Airlines around the world are starting to assess the financial impact of this week’s grounding of the Boeing Co. 737 Max jetliner, following the second deadly crash of the plane model in five months.
Securing used aircraft to replace the grounded planes would cost about $250,000 a plane each month, said George Ferguson, an analyst at Bloomberg Intelligence. For Southwest Airlines Co., the biggest buyer of the revamped single-aisle workhorse, that would mean an extra cost of around $8.5 million for its 737 Max fleet of 34 planes.
But the world doesn’t have enough used or parked planes to replace more than 350 grounded Max jets, and airlines are likely to press Boeing for compensation. Ferguson estimates a cost to Boeing of at least $100 million a month just from reimbursing carriers. And that doesn’t include the cost of a software update in the works or any other modifications that may be required.
“The longer it drags on, that number goes up,” Ferguson said.
To be sure, airlines are used to rolling with the punches from bad weather and other disruptions. Flight cancellations from the Max’s grounding “in the near-term will likely pale in comparison to what airlines regularly suffer during significant weather events,” Jose Caiado, an analyst at Credit Suisse Group AG, said in a report.
But the timing in March adds a new hurdle to the airline industry’s first-quarter results, Caiado said.
The carrier’s earnings outlook is at risk because more planes are out of service than previously expected, Kevin Crissey, an analyst at Citigroup Inc., said in a note to clients. Southwest was already struggling with a spate of groundings for maintenance amid tense labor talks with its mechanics.
Southwest is “having a tough quarter operationally,” Crissey said. Because of the Max grounding, the Dallas-based airline “is facing a larger aircraft shortage, with essentially no notice.”
Air Canada suspended its financial forecast for the first quarter and full year because of the grounding.
“Air Canada continues to adapt a contingency plan to address the evolving situation and will provide updates as developments warrant,” the carrier said in a statement Friday. It left financial guidance for 2019-2021 in place, and BMO analyst Fadi Chamoun said he considered the Max grounding to be a short-term issue.
United Continental Holdings Inc. said it wasn’t experiencing a significant operational or financial effect from the grounding. But in a regulatory filing Friday, the airline cautioned that the impact was likely to worsen if the Max ban stretched into the busy summer travel season.
The Irish carrier will be among the most-affected by the grounding because it has among the largest number of Max planes in operation and scheduled for delivery this year, Ferguson said. The airline has “robust expansion plans” that may have to be reduced if the Max ban lasts more than a few months, he said.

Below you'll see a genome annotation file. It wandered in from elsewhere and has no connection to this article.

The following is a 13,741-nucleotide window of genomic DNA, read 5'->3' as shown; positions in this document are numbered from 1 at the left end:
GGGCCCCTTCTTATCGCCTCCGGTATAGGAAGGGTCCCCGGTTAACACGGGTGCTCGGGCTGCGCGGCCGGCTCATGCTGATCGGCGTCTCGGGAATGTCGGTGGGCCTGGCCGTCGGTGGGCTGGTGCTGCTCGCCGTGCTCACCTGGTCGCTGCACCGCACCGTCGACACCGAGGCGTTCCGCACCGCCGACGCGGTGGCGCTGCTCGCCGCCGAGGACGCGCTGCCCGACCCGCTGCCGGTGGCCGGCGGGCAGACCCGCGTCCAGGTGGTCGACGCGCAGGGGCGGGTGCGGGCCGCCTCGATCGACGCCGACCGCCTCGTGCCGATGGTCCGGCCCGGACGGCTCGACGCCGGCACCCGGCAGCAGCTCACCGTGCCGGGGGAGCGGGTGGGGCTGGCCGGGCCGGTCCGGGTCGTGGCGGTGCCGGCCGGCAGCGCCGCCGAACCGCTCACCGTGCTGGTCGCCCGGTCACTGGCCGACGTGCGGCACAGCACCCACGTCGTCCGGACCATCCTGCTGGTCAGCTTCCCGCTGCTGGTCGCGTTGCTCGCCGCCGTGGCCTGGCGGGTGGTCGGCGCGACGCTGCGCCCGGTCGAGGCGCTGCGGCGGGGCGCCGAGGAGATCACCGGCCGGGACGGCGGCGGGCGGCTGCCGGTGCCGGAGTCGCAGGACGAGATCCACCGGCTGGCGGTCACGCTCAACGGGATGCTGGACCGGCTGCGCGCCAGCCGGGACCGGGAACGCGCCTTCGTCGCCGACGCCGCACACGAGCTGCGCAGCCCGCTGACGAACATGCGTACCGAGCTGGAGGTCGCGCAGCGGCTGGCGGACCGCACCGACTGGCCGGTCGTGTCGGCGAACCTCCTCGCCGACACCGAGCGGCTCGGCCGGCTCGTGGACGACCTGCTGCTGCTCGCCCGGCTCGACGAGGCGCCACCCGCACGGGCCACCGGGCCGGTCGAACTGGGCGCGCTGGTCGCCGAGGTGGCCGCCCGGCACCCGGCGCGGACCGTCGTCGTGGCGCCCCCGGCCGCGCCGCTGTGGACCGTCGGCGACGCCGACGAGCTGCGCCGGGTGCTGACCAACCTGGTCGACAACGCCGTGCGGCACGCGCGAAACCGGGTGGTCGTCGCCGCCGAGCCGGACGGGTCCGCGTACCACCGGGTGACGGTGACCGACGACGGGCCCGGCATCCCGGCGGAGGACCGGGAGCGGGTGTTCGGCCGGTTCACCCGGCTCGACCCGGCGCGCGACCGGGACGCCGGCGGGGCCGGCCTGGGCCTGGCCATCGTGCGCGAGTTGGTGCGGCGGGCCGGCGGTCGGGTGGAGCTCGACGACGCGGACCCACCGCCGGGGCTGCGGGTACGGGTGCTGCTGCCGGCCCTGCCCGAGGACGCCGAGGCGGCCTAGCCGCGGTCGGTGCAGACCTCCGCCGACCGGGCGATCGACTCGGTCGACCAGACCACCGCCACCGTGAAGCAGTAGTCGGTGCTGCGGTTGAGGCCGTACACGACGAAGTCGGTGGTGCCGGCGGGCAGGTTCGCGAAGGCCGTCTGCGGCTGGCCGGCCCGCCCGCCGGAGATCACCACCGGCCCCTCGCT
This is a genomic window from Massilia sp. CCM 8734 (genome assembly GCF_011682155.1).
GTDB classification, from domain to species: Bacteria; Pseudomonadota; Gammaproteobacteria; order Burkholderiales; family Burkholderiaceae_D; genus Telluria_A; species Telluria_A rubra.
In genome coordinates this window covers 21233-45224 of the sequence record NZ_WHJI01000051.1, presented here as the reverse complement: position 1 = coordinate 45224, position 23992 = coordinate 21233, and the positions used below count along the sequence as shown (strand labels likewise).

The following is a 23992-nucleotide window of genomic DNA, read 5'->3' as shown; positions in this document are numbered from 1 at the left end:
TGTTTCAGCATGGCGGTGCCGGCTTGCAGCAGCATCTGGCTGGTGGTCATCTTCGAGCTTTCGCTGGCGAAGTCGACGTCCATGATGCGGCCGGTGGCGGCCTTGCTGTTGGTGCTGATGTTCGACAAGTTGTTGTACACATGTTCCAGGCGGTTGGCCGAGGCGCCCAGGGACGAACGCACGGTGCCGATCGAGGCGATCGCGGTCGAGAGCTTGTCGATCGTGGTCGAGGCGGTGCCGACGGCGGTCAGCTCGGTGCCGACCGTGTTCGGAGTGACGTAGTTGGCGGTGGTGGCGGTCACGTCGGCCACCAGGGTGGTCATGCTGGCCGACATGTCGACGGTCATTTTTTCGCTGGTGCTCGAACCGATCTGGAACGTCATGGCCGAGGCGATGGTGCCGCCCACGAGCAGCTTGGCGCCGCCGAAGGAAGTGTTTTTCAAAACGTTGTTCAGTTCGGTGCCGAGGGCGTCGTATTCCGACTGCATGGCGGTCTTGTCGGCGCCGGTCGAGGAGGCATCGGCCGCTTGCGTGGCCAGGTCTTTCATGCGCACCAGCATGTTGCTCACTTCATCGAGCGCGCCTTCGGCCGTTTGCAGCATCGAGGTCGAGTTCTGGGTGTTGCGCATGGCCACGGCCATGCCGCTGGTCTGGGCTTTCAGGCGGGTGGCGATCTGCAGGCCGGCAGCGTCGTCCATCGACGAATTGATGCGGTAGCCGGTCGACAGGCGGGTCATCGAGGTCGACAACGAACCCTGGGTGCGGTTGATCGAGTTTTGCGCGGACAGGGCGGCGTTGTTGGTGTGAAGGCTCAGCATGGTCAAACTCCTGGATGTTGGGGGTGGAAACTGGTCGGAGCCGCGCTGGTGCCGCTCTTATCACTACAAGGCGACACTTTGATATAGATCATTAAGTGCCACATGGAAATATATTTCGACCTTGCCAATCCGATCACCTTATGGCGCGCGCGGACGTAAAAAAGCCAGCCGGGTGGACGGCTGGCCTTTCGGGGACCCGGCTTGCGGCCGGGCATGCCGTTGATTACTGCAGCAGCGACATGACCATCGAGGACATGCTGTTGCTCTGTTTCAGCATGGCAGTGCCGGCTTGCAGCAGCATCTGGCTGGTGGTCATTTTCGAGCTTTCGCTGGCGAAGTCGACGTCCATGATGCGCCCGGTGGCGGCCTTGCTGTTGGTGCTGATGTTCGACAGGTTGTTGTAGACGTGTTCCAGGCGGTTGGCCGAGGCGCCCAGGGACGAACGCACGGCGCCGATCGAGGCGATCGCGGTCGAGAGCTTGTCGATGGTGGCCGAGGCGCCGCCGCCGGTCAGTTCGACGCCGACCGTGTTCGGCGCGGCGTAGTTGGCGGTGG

The grounding affects about 1 percent of Norwegian Air’s overall seat capacity, according to Chief Executive Officer Bjorn Kjos. The carrier has said it will seek reimbursement from Boeing for the costs of the grounding, which a DNB analyst estimates at between NOK5 million and 15 million a day. Norwegian has 18 Max 8 planes.
Chinese carriers shouldn’t see a material impact to profits or growth plans because the Max accounts for 2.7 percent of combined air fleets in the country, said Rahul Kapoor, a Bloomberg Intelligence analyst.
“China Southern and Air China operated 24 and 16 of the models, respectively, too few for a huge blow to their operations and traffic growth,” he said in a March 14 report.
The impact to Chinese carriers’ growth is also likely to be limited, as they have no major outstanding orders. But that could change in the event of a longer-term flight ban.
China Eastern has said it wants to talk to Boeing about losses caused by the Max grounding.
Planned capacity growth by Indian low-cost carriers Spicejet and Jet Airways, as well as Vietnam’s VietJet, are at risk of being delayed on Boeing’s suspension of Max deliveries, Kapoor said. SpiceJet, VietJet and Indonesia’s Lion Air are among carriers with the largest order books for the 737 Max.
A Lion Air 737 Max 8 crashed into the Java Sea on Oct. 29, killing 189. Less than five months later, an Ethiopian Airlines plane of the same type slammed into the ground minutes after takeoff from Addis Ababa.
–With assistance from Ryan Vlastelica, Michael Bellusci, Anna Molin and Gerald Porter Jr..
©2019 Bloomberg L.P.
Photo Credit: The interior of the cockpit of the now-grounded Boeing 737 Max jet. Bloomberg
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